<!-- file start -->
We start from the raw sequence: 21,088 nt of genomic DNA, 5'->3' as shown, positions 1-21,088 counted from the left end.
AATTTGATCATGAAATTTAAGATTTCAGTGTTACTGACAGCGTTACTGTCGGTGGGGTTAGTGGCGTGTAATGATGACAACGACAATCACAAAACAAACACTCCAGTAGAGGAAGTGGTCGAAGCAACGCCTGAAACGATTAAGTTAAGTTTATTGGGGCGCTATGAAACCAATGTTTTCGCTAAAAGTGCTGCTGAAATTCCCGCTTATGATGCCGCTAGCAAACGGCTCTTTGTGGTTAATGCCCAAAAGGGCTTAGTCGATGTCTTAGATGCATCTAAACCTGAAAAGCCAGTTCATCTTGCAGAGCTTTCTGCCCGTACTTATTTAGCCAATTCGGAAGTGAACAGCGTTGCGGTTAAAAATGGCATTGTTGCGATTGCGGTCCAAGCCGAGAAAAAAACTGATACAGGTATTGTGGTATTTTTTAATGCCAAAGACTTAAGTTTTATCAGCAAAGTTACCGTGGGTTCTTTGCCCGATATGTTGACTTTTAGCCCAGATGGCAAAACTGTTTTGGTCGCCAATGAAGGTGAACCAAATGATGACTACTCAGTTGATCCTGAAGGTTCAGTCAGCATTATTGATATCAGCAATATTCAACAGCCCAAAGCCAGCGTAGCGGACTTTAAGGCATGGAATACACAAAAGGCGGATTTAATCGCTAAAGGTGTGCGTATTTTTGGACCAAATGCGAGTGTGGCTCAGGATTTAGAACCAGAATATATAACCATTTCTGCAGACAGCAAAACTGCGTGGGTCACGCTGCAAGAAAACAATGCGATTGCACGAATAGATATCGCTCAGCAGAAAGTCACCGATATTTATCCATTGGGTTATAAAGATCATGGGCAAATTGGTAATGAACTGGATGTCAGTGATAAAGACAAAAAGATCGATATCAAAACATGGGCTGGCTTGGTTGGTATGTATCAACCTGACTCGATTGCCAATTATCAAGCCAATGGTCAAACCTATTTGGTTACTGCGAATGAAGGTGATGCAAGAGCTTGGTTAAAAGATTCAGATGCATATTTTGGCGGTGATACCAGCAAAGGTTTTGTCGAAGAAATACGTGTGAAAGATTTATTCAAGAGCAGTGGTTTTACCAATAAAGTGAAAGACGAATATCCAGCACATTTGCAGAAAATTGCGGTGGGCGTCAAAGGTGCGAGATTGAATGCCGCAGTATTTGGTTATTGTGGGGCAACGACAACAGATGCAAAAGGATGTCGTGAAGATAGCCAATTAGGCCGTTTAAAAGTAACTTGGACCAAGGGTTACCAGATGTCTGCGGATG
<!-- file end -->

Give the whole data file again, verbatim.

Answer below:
We start from the raw sequence: 21,088 nt of genomic DNA, 5'->3' as shown, positions 1-21,088 counted from the left end.
AATTTGATCATGAAATTTAAGATTTCAGTGTTACTGACAGCGTTACTGTCGGTGGGGTTAGTGGCGTGTAATGATGACAACGACAATCACAAAACAAACACTCCAGTAGAGGAAGTGGTCGAAGCAACGCCTGAAACGATTAAGTTAAGTTTATTGGGGCGCTATGAAACCAATGTTTTCGCTAAAAGTGCTGCTGAAATTCCCGCTTATGATGCCGCTAGCAAACGGCTCTTTGTGGTTAATGCCCAAAAGGGCTTAGTCGATGTCTTAGATGCATCTAAACCTGAAAAGCCAGTTCATCTTGCAGAGCTTTCTGCCCGTACTTATTTAGCCAATTCGGAAGTGAACAGCGTTGCGGTTAAAAATGGCATTGTTGCGATTGCGGTCCAAGCCGAGAAAAAAACTGATACAGGTATTGTGGTATTTTTTAATGCCAAAGACTTAAGTTTTATCAGCAAAGTTACCGTGGGTTCTTTGCCCGATATGTTGACTTTTAGCCCAGATGGCAAAACTGTTTTGGTCGCCAATGAAGGTGAACCAAATGATGACTACTCAGTTGATCCTGAAGGTTCAGTCAGCATTATTGATATCAGCAATATTCAACAGCCCAAAGCCAGCGTAGCGGACTTTAAGGCATGGAATACACAAAAGGCGGATTTAATCGCTAAAGGTGTGCGTATTTTTGGACCAAATGCGAGTGTGGCTCAGGATTTAGAACCAGAATATATAACCATTTCTGCAGACAGCAAAACTGCGTGGGTCACGCTGCAAGAAAACAATGCGATTGCACGAATAGATATCGCTCAGCAGAAAGTCACCGATATTTATCCATTGGGTTATAAAGATCATGGGCAAATTGGTAATGAACTGGATGTCAGTGATAAAGACAAAAAGATCGATATCAAAACATGGGCTGGCTTGGTTGGTATGTATCAACCTGACTCGATTGCCAATTATCAAGCCAATGGTCAAACCTATTTGGTTACTGCGAATGAAGGTGATGCAAGAGCTTGGTTAAAAGATTCAGATGCATATTTTGGCGGTGATACCAGCAAAGGTTTTGTCGAAGAAATACGTGTGAAAGATTTATTCAAGAGCAGTGGTTTTACCAATAAAGTGAAAGACGAATATCCAGCACATTTGCAGAAAATTGCGGTGGGCGTCAAAGGTGCGAGATTGAATGCCGCAGTATTTGGTTATTGTGGGGCAACGACAACAGATGCAAAAGGATGTCGTGAAGATAGCCAATTAGGCCGTTTAAAAGTAACTTGGACCAAGGGTTACCAGATGTCTGCGGATG